TDS meter calibration

grodude

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I understand that for PH meters there are ph 4.0 and 7.0 to calibrate the solution. I am looking at a TDS meter and would like to know what I need to keep it calibrated. I saw a brand that had 1000ppm and 342 ppm solution. I then wanted to see the General Hydroponics version as they are usually more affordable and found only a 1500ppm solution. Can anyone help me with this? Thanks
 

Dman1234

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Theres all kinds, mine is 1383 ppm its just to verify your accuracy, having a hi and a low does seem beneficial though, like ph 7 and 4.
 

MR1

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This is from Zem, you could give it a try.
My meter has written near the calibration screw "calibrated with NaCl" AKA salt. 1 gram of salt in 1 liter of water is 1000ppm. when I got it it was calibrated and i have a gold weight scale so i got 1 gram of salt in 1 liter distilled water and tested it, it was like 990 or so, but it was calibrated to 350ppm so i calibrated it to 1000 and it works great and i have a 1liter bottle of 1000ppm solution
 

zem

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:yeahthat: although there is the possibility of it being 10ppm+ or - but then again, any reading is not 100% accurate, and such accuracy is not needed imo. no one can precisely tell what exact ppm the plant wants in the first place. i tried this meter with bottled water with labeled ppm and get very close readings even at low ppm
 

Hushpuppy

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All TDS meters read in EC which is electrical conductivity. But most of the American used meters are translated from EC to PPM. There is an algorithm (actually 3 different algorithms) that the meter has in its circuitry that changes the EC reading to PPM. Different meter brands use a different algorithm. It is important that you get the calibration fluid that matches the meter because of the 3 different calibrations for the meters that read in ppm. If you use the calibration fluid that is set for a different algorithm then your meter will not read right once calibrated with the wrong fluid.
 

grodude

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All TDS meters read in EC which is electrical conductivity. But most of the American used meters are translated from EC to PPM. There is an algorithm (actually 3 different algorithms) that the meter has in its circuitry that changes the EC reading to PPM. Different meter brands use a different algorithm. It is important that you get the calibration fluid that matches the meter because of the 3 different calibrations for the meters that read in ppm. If you use the calibration fluid that is set for a different algorithm then your meter will not read right once calibrated with the wrong fluid.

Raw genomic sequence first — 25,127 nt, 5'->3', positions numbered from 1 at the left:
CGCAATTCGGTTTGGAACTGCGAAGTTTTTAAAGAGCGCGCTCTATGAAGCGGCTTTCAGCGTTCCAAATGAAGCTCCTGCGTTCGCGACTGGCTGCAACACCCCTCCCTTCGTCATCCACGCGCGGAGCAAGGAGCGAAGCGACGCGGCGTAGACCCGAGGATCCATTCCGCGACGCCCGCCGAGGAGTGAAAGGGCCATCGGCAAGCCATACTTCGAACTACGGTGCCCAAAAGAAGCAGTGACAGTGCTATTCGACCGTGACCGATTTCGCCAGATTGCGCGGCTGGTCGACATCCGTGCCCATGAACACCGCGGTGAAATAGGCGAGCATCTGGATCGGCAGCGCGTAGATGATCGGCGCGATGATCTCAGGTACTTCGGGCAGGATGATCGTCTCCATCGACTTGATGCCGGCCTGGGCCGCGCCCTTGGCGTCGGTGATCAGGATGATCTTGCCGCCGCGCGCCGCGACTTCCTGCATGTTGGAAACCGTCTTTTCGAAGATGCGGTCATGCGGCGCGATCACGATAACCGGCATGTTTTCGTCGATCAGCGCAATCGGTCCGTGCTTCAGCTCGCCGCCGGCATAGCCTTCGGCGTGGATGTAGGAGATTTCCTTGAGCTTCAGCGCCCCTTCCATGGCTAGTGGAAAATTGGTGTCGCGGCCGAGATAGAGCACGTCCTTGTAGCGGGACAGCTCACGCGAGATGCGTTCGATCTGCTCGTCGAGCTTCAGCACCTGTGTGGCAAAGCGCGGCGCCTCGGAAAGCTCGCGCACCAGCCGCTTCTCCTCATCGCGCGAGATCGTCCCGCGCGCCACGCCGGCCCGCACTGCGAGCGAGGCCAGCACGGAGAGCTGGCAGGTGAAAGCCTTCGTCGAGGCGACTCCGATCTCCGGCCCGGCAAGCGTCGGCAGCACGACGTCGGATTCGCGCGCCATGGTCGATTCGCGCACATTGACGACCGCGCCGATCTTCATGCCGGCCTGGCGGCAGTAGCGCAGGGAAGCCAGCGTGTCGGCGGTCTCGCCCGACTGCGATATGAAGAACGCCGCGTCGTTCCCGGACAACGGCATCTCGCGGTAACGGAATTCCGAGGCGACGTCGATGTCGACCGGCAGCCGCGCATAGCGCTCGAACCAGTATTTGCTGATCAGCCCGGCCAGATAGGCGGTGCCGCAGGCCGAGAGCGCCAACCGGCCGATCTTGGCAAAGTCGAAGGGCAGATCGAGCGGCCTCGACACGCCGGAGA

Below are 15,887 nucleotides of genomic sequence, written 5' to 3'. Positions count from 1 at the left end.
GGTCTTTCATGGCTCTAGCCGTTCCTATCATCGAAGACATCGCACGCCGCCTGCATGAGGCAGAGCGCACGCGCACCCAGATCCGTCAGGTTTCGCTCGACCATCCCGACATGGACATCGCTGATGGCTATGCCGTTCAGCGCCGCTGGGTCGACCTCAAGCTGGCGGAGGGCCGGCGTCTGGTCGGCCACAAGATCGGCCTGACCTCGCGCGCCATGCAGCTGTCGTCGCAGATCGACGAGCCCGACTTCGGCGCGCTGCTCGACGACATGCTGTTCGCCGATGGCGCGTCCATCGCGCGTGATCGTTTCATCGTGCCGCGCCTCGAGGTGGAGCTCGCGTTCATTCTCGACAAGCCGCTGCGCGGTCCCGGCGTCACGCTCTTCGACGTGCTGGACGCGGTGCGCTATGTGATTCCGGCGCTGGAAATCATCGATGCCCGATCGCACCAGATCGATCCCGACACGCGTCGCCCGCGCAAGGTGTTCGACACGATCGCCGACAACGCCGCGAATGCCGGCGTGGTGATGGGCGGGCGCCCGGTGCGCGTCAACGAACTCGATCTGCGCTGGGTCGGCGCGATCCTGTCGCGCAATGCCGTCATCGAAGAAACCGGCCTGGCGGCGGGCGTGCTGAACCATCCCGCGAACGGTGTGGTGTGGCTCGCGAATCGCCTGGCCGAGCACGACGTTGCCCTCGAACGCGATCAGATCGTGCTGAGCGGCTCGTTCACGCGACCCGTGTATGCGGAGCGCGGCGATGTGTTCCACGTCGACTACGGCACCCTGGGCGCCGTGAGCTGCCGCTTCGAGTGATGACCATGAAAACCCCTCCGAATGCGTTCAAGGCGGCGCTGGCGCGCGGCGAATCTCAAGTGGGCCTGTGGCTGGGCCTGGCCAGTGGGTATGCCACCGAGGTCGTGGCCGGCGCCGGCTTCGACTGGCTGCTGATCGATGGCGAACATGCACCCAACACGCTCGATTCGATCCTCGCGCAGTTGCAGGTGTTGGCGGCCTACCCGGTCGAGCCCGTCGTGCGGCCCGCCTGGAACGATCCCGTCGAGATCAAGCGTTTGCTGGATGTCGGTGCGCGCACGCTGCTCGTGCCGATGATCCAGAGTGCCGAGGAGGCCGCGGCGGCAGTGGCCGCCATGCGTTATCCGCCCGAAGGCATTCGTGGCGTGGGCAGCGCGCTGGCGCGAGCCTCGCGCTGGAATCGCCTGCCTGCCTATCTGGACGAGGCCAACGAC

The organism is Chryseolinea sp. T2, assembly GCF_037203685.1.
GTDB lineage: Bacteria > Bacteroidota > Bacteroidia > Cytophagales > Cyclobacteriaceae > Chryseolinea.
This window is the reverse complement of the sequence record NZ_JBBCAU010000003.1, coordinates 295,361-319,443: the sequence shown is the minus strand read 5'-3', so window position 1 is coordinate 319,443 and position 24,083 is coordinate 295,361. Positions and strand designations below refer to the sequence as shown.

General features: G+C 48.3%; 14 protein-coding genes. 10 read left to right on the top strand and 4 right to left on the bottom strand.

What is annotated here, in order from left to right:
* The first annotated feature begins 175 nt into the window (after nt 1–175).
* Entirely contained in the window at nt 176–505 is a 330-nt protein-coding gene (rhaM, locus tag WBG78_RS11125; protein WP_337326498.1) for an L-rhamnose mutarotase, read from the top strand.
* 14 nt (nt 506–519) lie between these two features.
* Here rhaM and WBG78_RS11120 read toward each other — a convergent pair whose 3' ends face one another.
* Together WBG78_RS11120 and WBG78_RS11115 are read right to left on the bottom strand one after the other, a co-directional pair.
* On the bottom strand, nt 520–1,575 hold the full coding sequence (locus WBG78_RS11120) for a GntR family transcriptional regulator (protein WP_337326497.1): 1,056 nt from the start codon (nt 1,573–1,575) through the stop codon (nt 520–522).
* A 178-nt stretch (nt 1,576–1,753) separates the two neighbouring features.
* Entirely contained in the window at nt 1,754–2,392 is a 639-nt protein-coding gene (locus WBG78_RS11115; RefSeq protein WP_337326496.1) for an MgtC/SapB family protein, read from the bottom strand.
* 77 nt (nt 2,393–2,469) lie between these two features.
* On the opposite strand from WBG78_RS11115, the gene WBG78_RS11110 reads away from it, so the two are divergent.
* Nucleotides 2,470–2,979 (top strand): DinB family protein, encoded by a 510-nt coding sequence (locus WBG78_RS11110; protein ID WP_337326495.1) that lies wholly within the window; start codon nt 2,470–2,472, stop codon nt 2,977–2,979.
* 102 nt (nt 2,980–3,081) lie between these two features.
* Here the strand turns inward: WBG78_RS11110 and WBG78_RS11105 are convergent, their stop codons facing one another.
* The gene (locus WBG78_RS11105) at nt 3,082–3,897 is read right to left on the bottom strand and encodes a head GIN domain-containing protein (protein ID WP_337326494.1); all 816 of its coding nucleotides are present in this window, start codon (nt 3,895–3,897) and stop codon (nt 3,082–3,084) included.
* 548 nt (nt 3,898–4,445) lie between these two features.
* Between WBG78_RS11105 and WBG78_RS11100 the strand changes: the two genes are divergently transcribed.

Are you saying I should not use the salt trick and get the branded solution?
 

Dman1234

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All TDS meters read in EC which is electrical conductivity. But most of the American used meters are translated from EC to PPM. There is an algorithm (actually 3 different algorithms) that the meter has in its circuitry that changes the EC reading to PPM. Different meter brands use a different algorithm. It is important that you get the calibration fluid that matches the meter because of the 3 different calibrations for the meters that read in ppm. If you use the calibration fluid that is set for a different algorithm then your meter will not read right once calibrated with the wrong fluid.
Good info again.
 

MR1

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A good average is .7 x ec= ppm.
 

Hushpuppy

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I can't say don't use the salt trick or not because it totally depends on the algorithm used by your meter. The manual should tell you which it uses to calculate ppm. Just like the above chart shows, there are 3 different calculations used. One is with 500, the other is 700, and the other is 640. But if your pen is calibrated with the 500 and the salt sets up a ppm that is ffound with the 700 calculation algorithm then using the salt will make your pen read wrong. However, if the salt is found with the 500 algorithm and the meter uses the 500 as well, then you could use the salt. Its easier to just get the calibration solution that goes with that meter as you will not need much because TDS pens don't generally need to be re-calibrated very much iff at all.
 
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